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Open-list API provides crucial information on activation groups -- part 2

One of the many Open List APIs gives programs the ability to determine which activation groups are active in the job and allows the program to retrieve the activation groups' attributes. It can also provide the same information on activation groups in another job. This information can be crucial to programs that, for example, are designed to end other activation groups or are multi-threaded. In part 1, we discussed what the Open List of Activation Group Attributes (QWVOLAGP) API does and what information the API can return to your program. Now, let's look at how you go about using the API.


Ron Turull
One of the many Open List APIs gives programs the ability to determine which activation groups are active in the job and allows the program to retrieve the activation groups' attributes. It can also provide the same information on activation groups in another job. This information can be crucial to programs that, for example, are designed to end other activation groups or are multi-threaded.

In part 1, we discussed what the Open List of Activation Group Attributes (QWVOLAGP) API does and what information the API can return to your program. Now, let's look at how you go about using the API.

More Information

Understanding the API's parameter list

The parameters to the QWVOLAGP API are fairly simple, and are as follows:

  • Receiver -- char(*). This is a data structure that should contain the fields described in part 1 in the section titled Information the QWVOLAGP API generates." If you don't want the API to wait for the first entry, this parameter is ignored. If you ask for multiple entries, this parameter can be an array of data structures.

  • Length of receiver -- int(4). The length in bytes of the Receiver parameter.

  • List information -- char(80). Data structure containing information about the list that the API will build and the entry(ies) the API will return. For example, it contains the list handle, a 4-character subfield uniquely identifying the list; you use this subfield with the QGYGTLE and QGYCLST APIs. It also contains a list status subfield containing one of the following values:

    0 The building of the list is pending.
    1 The list is in the process of being built.
    2 The list has been completely built.
    3 An error occurred when building the list. The next call to the Get List
    Entries (QGYGTLE) API will cause the error to be signaled to the caller of the QGYGTLE API.
    4 The list is primed and ready to be built.

  • Number of records to return -- int(4). Set this field to zero if you do not want to wait for the first entry.

  • Format name -- char(8). Set this parameter to RAGA0100.

  • Qualified job name -- char(26). Use * to indicate that you want the activation groups for the job in which the program calling the API is running. If you want the activation groups for another job, specify the qualified job name.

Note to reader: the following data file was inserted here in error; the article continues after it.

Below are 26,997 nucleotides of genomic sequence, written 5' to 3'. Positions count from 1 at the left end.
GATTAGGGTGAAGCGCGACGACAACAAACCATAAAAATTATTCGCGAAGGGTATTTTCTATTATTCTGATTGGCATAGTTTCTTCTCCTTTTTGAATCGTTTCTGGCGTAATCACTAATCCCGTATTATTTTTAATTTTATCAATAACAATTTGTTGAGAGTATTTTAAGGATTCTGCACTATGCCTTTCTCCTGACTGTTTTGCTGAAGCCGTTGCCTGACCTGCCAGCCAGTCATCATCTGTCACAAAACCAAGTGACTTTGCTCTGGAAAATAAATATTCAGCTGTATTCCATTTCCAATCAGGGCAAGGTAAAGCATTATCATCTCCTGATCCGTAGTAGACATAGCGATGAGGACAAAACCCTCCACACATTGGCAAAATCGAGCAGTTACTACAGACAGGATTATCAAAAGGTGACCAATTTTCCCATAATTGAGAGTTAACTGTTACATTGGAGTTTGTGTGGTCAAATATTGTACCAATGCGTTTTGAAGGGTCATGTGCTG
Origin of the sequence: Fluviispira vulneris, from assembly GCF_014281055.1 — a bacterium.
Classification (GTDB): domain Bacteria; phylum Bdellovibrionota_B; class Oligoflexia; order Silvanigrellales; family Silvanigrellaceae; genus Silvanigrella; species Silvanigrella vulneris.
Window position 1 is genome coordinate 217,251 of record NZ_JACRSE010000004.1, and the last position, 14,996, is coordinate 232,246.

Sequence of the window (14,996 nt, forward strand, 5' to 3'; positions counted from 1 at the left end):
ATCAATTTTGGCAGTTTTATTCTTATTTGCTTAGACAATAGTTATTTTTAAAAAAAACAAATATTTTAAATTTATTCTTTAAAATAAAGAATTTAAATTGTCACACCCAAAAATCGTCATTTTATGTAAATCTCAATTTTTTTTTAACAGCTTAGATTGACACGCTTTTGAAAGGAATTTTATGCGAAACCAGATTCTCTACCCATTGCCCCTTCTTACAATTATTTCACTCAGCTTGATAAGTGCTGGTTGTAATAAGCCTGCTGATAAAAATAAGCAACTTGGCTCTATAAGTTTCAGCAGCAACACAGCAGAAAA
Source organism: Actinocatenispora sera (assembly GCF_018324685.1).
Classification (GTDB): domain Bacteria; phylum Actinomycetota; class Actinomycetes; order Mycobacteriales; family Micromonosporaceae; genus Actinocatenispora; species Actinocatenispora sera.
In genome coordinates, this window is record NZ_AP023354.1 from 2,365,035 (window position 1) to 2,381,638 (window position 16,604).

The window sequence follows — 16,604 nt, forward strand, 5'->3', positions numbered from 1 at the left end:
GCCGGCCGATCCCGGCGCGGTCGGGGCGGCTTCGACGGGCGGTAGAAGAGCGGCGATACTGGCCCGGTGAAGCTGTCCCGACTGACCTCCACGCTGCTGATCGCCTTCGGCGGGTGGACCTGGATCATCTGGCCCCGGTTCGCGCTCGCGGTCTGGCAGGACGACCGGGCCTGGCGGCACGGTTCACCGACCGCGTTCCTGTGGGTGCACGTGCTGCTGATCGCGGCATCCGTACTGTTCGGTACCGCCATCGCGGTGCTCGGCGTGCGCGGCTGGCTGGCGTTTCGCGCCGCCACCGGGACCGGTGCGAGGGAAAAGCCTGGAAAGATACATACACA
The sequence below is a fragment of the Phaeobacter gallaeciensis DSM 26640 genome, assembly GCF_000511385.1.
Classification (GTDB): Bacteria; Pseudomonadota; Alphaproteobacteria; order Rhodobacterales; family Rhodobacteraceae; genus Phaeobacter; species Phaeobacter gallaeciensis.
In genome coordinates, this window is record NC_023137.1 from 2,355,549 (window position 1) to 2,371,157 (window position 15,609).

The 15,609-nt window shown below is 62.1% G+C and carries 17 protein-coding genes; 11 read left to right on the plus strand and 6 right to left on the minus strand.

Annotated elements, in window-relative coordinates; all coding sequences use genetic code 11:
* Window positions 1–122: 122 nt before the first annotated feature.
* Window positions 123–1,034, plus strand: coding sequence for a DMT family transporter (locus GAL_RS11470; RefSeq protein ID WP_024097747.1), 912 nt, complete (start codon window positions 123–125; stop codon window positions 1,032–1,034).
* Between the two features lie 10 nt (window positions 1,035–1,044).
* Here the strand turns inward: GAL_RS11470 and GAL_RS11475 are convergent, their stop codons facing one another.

• Internal job identifier -- char(16). Use this parameter, if you want to specify the job using an internal job identifier, which you must get from one of the job information APIs. If you specify the job using the qualified job name, leave this parameter blank.

  • Error code -- char(*). Standard API error code.

    Sample program The example program shown LISTACTG.RPG illustrates the use of the QWVOLAGP API. This sample program is very similar to the example code we discussed back in December. The major changes are:

    1. The QWVOLAGP API is substituted for the QGYOLJBL API.

    2. The QWVOLAGP API waits for the first entry, whereas the QGYOLJBL API did not in the December example. This is by design (i.e., the QWVOLAGP API does not need to wait).

    3. The information returned by the QWVOLAGP API is much simpler.

    The program consists of three general parts. The first portion calls the QWVOLAGP API. The second part displays the activation group name and number, gets the next entry using the QGYGTLE API, then loops to process each entry in the list. The third and final portion of the program releases the resources used by the list by calling the QGYCLST (close list) API.

    Two reminders

    1. The open list APIs are in library QGY, not in QSYS where most of the other system APIs reside. The manual doesn't tell you that! So, make sure QGY is in your library list before calling any of the open list APIs.

    2. There have been some slight timing problems with the QGYGTLE API (Get List Entry) over the years. For example, sometimes when requesting the first entry of an open list, the QGYGTLE API indicates that it has returned records and yet does not return any data in the receiver parameter.

    It's strictly a timing issue that arises when two conditions are met:

    1. You do not ask for any entries from the API that opens the list (QWVOLAGP in this case). Remember, the open list APIs not only start the building of an open list, they can also return the first entry(ies). This is optional.

    2. The QGYGTLE API is called too quickly after calling the API that opens the list. It is possible to call the QGYGTLE API before the server job has time to start and run through its initiation code. This is the heart of the problem.

    When you ask for at least one entry from the API that opens the list, the API is forced to wait until the server job starts and begins building the list, in effect eliminating the timing problem. So, to avoid these timing issues, it is best to always request the first entry from the API that opens a list.

    -----------------------------------
    About the author: Ron Turull is editor of Inside Version 5. He has more than 20 years' experience programming for and managing AS/400-iSeries systems.


  • This was last published in January 2006

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